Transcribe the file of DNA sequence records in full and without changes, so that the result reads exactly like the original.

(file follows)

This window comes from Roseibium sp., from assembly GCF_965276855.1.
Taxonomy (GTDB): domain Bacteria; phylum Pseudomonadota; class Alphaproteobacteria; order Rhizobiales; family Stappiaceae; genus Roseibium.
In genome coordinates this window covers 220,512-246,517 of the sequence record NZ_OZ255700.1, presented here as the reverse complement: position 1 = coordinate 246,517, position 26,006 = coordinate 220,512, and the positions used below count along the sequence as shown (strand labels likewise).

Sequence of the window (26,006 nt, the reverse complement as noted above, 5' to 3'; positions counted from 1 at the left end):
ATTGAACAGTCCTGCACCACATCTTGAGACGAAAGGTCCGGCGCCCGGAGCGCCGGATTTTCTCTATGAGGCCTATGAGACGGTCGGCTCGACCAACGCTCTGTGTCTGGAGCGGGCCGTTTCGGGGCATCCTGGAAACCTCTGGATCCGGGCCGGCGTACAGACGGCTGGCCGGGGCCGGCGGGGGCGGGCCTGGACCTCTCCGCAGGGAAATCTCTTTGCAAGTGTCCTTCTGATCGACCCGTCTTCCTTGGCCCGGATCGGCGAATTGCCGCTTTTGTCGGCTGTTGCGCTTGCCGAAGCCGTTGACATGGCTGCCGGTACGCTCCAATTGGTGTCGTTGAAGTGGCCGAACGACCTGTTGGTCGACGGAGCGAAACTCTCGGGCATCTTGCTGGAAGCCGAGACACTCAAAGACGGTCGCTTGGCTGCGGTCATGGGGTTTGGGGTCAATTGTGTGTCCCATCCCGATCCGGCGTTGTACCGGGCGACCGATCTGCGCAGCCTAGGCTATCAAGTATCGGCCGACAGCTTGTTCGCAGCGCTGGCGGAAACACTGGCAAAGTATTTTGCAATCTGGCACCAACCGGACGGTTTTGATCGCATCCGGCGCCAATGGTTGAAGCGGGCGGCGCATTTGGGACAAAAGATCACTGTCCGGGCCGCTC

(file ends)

This window comes from Roseibium sp., from assembly GCF_965276855.1.
Taxonomy (GTDB): domain Bacteria; phylum Pseudomonadota; class Alphaproteobacteria; order Rhizobiales; family Stappiaceae; genus Roseibium.
In genome coordinates this window covers 220,512-246,517 of the sequence record NZ_OZ255700.1, presented here as the reverse complement: position 1 = coordinate 246,517, position 26,006 = coordinate 220,512, and the positions used below count along the sequence as shown (strand labels likewise).

Sequence of the window (26,006 nt, the reverse complement as noted above, 5' to 3'; positions counted from 1 at the left end):
ATTGAACAGTCCTGCACCACATCTTGAGACGAAAGGTCCGGCGCCCGGAGCGCCGGATTTTCTCTATGAGGCCTATGAGACGGTCGGCTCGACCAACGCTCTGTGTCTGGAGCGGGCCGTTTCGGGGCATCCTGGAAACCTCTGGATCCGGGCCGGCGTACAGACGGCTGGCCGGGGCCGGCGGGGGCGGGCCTGGACCTCTCCGCAGGGAAATCTCTTTGCAAGTGTCCTTCTGATCGACCCGTCTTCCTTGGCCCGGATCGGCGAATTGCCGCTTTTGTCGGCTGTTGCGCTTGCCGAAGCCGTTGACATGGCTGCCGGTACGCTCCAATTGGTGTCGTTGAAGTGGCCGAACGACCTGTTGGTCGACGGAGCGAAACTCTCGGGCATCTTGCTGGAAGCCGAGACACTCAAAGACGGTCGCTTGGCTGCGGTCATGGGGTTTGGGGTCAATTGTGTGTCCCATCCCGATCCGGCGTTGTACCGGGCGACCGATCTGCGCAGCCTAGGCTATCAAGTATCGGCCGACAGCTTGTTCGCAGCGCTGGCGGAAACACTGGCAAAGTATTTTGCAATCTGGCACCAACCGGACGGTTTTGATCGCATCCGGCGCCAATGGTTGAAGCGGGCGGCGCATTTGGGACAAAAGATCACTGTCCGGGCCGCTC